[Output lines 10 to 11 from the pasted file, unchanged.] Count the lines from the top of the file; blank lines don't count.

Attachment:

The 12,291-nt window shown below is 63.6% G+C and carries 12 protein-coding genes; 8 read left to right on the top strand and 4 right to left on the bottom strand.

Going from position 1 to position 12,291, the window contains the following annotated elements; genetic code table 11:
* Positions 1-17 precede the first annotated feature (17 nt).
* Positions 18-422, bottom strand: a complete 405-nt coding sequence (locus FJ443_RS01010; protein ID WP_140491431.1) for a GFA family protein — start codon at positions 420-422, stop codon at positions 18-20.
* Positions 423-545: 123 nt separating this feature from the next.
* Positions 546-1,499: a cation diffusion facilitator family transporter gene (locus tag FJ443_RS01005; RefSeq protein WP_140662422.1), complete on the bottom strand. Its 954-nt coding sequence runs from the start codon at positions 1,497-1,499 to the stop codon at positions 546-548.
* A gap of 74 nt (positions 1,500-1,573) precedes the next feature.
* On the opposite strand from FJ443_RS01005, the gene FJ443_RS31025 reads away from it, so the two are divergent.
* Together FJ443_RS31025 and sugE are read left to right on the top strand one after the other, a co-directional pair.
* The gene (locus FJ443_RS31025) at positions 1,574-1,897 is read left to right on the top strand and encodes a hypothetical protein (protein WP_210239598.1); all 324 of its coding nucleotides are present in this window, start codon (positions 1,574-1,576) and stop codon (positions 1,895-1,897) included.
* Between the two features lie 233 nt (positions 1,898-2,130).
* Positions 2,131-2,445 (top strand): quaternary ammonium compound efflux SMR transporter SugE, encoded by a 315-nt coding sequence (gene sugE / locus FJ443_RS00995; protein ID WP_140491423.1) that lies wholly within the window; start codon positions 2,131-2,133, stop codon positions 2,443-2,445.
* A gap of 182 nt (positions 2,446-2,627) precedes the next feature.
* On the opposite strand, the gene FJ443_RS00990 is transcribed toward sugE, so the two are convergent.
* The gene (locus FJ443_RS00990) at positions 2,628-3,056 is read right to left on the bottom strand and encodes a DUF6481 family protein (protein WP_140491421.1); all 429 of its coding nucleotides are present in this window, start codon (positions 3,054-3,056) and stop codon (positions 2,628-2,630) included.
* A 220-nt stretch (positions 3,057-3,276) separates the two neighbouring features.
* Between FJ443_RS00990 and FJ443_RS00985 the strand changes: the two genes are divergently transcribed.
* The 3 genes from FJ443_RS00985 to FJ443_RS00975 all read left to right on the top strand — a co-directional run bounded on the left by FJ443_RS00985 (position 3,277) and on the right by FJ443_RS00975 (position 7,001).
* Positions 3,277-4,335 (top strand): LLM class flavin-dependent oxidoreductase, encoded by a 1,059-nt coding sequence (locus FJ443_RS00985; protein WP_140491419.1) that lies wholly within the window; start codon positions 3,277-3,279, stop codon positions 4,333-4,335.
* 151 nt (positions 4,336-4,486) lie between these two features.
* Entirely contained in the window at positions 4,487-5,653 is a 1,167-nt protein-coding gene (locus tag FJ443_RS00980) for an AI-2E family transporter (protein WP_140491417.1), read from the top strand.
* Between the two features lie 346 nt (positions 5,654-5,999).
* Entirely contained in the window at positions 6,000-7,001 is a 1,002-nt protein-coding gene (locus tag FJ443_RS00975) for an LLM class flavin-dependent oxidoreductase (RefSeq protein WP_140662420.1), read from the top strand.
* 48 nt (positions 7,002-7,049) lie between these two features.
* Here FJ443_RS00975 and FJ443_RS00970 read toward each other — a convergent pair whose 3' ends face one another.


* The gene (locus FJ443_RS31025) at positions 1,574-1,897 is read left to right on the top strand and encodes a hypothetical protein (protein WP_210239598.1); all 324 of its coding nucleotides are present in this window, start codon (positions 1,574-1,576) and stop codon (positions 1,895-1,897) included.
* Between the two features lie 233 nt (positions 1,898-2,130).